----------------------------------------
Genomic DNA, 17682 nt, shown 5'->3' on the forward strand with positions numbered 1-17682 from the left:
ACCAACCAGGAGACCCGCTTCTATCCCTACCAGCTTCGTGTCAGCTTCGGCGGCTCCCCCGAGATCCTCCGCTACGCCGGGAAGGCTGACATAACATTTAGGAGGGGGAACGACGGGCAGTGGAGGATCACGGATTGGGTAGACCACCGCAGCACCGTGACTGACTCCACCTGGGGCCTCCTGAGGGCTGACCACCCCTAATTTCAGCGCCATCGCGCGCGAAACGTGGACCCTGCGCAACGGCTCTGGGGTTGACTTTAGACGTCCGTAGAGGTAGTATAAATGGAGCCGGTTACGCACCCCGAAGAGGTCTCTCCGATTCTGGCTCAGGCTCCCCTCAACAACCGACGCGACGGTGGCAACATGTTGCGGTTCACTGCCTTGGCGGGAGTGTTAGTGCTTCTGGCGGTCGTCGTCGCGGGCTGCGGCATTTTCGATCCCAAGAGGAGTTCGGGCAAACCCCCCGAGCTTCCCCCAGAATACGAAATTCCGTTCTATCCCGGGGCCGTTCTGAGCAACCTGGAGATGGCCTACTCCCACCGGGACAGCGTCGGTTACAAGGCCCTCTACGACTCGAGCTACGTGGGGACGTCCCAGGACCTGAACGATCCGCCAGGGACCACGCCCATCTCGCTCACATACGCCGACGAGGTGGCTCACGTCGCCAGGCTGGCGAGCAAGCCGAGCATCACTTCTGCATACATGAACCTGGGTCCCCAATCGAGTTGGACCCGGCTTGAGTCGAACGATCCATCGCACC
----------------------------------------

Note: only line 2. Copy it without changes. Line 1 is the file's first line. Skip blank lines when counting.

ACCAACCAGGAGACCCGCTTCTATCCCTACCAGCTTCGTGTCAGCTTCGGCGGCTCCCCCGAGATCCTCCGCTACGCCGGGAAGGCTGACATAACATTTAGGAGGGGGAACGACGGGCAGTGGAGGATCACGGATTGGGTAGACCACCGCAGCACCGTGACTGACTCCACCTGGGGCCTCCTGAGGGCTGACCACCCCTAATTTCAGCGCCATCGCGCGCGAAACGTGGACCCTGCGCAACGGCTCTGGGGTTGACTTTAGACGTCCGTAGAGGTAGTATAAATGGAGCCGGTTACGCACCCCGAAGAGGTCTCTCCGATTCTGGCTCAGGCTCCCCTCAACAACCGACGCGACGGTGGCAACATGTTGCGGTTCACTGCCTTGGCGGGAGTGTTAGTGCTTCTGGCGGTCGTCGTCGCGGGCTGCGGCATTTTCGATCCCAAGAGGAGTTCGGGCAAACCCCCCGAGCTTCCCCCAGAATACGAAATTCCGTTCTATCCCGGGGCCGTTCTGAGCAACCTGGAGATGGCCTACTCCCACCGGGACAGCGTCGGTTACAAGGCCCTCTACGACTCGAGCTACGTGGGGACGTCCCAGGACCTGAACGATCCGCCAGGGACCACGCCCATCTCGCTCACATACGCCGACGAGGTGGCTCACGTCGCCAGGCTGGCGAGCAAGCCGAGCATCACTTCTGCATACATGAACCTGGGTCCCCAATCGAGTTGGACCCGGCTTGAGTCGAACGATCCATCGCACC